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Infectious Disease: MRSA (methicillin-resistant Staphylococcus aureus)

Infectious diseases are very dangerous to human health, while the failure of health care professionals to stop infections can provoke epidemics and the fast spread of a disease among large number of people. In this respect, it is possible to refer to MRSA, methicillin-resistant Staphylococcus aureus, an infectious disease caused by staphylococcus aureus bacteria, which is often called “staph”. The bacteria can live on a person’s skin. People “colonized by the bacteria can get a cut on their skin and the bacteria can cause skin and soft tissue infections, such as cellulitis, abscesses, impetigo, folliculitis, and furunculosis (Hardy, et al, 2004). People who are not colonized but have a cut or scrape that is exposed to staph can also become infected. This infectious disease can be very dangerous to human health and it needs immediate treatment and professional assistance from the part of health care professionals. MRSA is a strain of staph that is resistant to the broad-spectrum antibiotics commonly used to treat it. In the most severe cases MRSA can be fatal.

In fact, MRSA is, in a way, caused by the development of modern science since the development and excessive use of penecillin antibiotics over the yeas has led to the development of stronger staph strains that are no longer killed by the penicillin-type antibiotics. MRSA is spread by direct skin-to-skin contact, sharing personal items such as towels, razors, and clothing, and touching surfaces that are contaminated with MRSA.

Often it is difficult to tell the difference between an ordinary staph infection and MRSA. However, a detailed examination can help in diagnosing the infection. The major signs of MRSA are: red bump that may be pus filled (sometimes mistaken for a spider bite); warmth; pain; swollen, red, tender skin lesions (Blot, et al, 2002). If a patient is diagnosed with MRSA, the antibiotic treatment can lead to little to no improvement after 2-3 days and the infection is spreading rapidly. For MRSA is an infectious disease, specialists recommend taking preventive measures, including: always maintain good hand-washing habits (washing with an antibacterial soap for at least 20 seconds while rubbing hands together); do not squeeze or attempt to drain any sore; keep any wound covered and clean until it has fully healed; avoid contact with other wounds; do not share personal items such as towels, razors, sheets, etc.; if a household has an infected person, it is necessary to wash laundry in hot, soapy water, with bleach if possible, and dry these items in a hot dryer (Ibarra, et al., 2008).

Specialists (Noskin, et al., 2005) stress that there is risk population which can contract the MRSA due to the dangerous environment in which people live or work. In this respect, it is possible to single out the following risk population: people with weak immune system; diabetics; people participating in contact sports or weight training; young children; elderly population; persons staying in health care facilities for an extended period of time; prisoners or anyone living in confined space with other people. people who spend much time in coastal waters where MRSA is present; soldiers in basic training.

Normally, it is rare for any staph infections to become life threatening in a healthy person. While MRSA is resistant to penicillin and penicillin-related antibiotics, it can be successfully treated with other antibiotics. As a rule, doctors prescribe the following antibiotics: Trimethoprim-sulfamethoxazole, Clindamycin, Tetracyclines, Rifampin (Hardy, et al., 2004). It is important to finish all of the antibiotics, even if the infection appears to be healed. In some cases, especially if antibiotics are not working, doctors may swab the wound to obtain a culture. This helps to specifically identify the bacteria and choose the correct antibiotics. Sometimes, doctors may dray the infection if there is pus under the skin. This is essential so that the infection can completely heal (Mongkolrattanothai, et al., 2003).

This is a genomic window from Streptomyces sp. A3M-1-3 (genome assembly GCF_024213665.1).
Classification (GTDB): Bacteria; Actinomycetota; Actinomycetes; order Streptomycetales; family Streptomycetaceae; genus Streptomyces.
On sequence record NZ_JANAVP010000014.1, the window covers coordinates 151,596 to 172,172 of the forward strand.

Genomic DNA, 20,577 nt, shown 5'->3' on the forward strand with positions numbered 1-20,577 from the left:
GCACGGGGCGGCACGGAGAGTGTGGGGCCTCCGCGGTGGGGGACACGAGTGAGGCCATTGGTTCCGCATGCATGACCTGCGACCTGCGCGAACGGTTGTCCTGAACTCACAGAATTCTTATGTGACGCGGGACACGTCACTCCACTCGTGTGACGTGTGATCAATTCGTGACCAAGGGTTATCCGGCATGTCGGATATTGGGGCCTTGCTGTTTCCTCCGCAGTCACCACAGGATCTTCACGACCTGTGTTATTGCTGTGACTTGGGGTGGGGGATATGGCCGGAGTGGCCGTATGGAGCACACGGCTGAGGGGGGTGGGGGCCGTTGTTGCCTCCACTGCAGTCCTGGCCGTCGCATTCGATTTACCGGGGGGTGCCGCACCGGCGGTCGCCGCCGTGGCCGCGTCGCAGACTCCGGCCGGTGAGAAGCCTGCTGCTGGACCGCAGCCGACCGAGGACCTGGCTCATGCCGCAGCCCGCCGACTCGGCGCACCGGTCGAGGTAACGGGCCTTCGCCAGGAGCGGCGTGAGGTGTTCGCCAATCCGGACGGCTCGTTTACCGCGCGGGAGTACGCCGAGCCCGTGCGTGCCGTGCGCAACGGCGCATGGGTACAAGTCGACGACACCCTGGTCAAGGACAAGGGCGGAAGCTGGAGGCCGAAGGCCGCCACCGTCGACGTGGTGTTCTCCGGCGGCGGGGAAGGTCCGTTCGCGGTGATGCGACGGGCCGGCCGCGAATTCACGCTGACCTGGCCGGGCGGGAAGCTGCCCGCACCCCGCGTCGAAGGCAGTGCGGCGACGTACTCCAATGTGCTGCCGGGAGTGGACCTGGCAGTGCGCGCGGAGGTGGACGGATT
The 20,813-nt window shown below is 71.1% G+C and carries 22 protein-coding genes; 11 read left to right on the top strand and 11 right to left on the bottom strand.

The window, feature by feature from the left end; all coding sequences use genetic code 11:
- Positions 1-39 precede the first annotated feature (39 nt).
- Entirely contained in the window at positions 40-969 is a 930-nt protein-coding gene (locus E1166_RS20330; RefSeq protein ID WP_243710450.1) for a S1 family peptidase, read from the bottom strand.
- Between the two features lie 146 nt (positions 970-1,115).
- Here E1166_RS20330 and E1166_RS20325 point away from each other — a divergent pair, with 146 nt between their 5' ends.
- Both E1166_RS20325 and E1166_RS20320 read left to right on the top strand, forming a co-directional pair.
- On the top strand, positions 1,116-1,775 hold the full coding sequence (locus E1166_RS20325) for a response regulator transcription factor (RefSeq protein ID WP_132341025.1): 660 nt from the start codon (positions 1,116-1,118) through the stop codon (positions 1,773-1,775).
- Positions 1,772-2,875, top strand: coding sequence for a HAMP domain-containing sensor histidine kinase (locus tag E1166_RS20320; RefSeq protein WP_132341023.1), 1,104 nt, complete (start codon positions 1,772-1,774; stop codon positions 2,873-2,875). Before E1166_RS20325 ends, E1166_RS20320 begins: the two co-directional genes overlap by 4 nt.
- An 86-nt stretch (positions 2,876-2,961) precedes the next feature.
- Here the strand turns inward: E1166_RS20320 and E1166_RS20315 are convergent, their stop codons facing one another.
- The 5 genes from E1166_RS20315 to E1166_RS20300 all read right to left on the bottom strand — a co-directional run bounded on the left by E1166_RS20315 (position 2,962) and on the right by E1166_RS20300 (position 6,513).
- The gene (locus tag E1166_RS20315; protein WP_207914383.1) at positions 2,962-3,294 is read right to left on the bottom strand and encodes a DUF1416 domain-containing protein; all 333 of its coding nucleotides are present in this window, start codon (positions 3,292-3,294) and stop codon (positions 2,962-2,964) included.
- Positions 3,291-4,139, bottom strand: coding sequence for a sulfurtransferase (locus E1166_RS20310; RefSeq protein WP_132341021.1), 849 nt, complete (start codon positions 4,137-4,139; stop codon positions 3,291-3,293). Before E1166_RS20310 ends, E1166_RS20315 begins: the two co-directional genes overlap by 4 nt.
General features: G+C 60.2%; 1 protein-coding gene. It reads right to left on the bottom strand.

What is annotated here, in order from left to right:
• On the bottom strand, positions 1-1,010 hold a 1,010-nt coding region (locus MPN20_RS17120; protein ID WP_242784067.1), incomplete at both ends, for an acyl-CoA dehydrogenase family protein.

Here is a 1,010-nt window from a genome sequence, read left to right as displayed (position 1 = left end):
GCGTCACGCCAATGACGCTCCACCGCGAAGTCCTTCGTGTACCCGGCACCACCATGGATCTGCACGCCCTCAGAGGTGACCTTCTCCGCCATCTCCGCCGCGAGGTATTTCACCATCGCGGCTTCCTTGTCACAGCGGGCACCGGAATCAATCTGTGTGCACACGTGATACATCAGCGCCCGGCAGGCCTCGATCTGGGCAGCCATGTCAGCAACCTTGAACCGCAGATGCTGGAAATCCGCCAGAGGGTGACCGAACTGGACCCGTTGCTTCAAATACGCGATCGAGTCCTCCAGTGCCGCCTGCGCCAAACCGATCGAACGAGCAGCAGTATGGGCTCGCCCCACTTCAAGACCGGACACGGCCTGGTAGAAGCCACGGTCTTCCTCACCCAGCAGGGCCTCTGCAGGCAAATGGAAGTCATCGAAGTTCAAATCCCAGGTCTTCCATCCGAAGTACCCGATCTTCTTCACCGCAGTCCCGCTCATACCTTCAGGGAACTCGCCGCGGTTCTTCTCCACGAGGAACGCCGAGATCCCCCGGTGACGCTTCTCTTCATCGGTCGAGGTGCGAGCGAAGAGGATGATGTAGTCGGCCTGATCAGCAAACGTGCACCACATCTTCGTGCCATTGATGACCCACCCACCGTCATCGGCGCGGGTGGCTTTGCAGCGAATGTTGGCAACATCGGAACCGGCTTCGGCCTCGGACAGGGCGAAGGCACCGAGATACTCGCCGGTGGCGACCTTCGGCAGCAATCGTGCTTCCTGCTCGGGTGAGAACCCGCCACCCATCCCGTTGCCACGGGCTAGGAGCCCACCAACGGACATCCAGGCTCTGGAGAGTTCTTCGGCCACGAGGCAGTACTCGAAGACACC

In the future, the risk of the wide spread of MRSA is likely to increase, taking into consideration the wide use of antibiotics and growing resistance of bacteria to antibiotics. On the other hand, it is obvious that the risk of the development and spread of MRSA can be minimized when people follow the recommendations and preventive measures mentioned above. In this respect, it is important to lay emphasis on the fact that people who stay in confined spaces, including hospitals, should be particularly aware of the risk of the development of MRSA and take all the preventive measures to prevent the development of the infectious disease because prevention is more efficient and safer than treatment and it does not really need much efforts from the part of people.


Blot, S, et al. (2002). “Outcome and attributable mortality in critically Ill patients with bacteremia involving methicillin-susceptible and methicillin-resistant Staphylococcus aureus”. Arch Intern Med 162 (19): 2229–35.
Hardy, KJ, et al. (2004). “Methicillin resistant Staphylococcus aureus in the critically ill”. British Journal of Anaesthesia 92: 121–30.
Ibarra, M, et al. (December 2008). “Prevalence of methicillin-resistant Staphylococcus aureus nasal carriage in healthcare workers”. Pediatr. Infect. Dis. J. 27 (12): 1109–11.
Mongkolrattanothai, K, et al. (2003). “Severe Staphylococcus aureus infections caused by clonally related community-associated methicillin-susceptible and methicillin-resistant isolates”. Clin. Infect. Dis. 37 (8): 1050–8.
Noskin, G.A., et al. (2005). “The Burden of Staphylococcus aureus Infections on Hospitals in the United States: An Analysis of the 2000 and 2001 Nationwide Inpatient Sample Database”. Arch Intern Med 165: 1756–1761.

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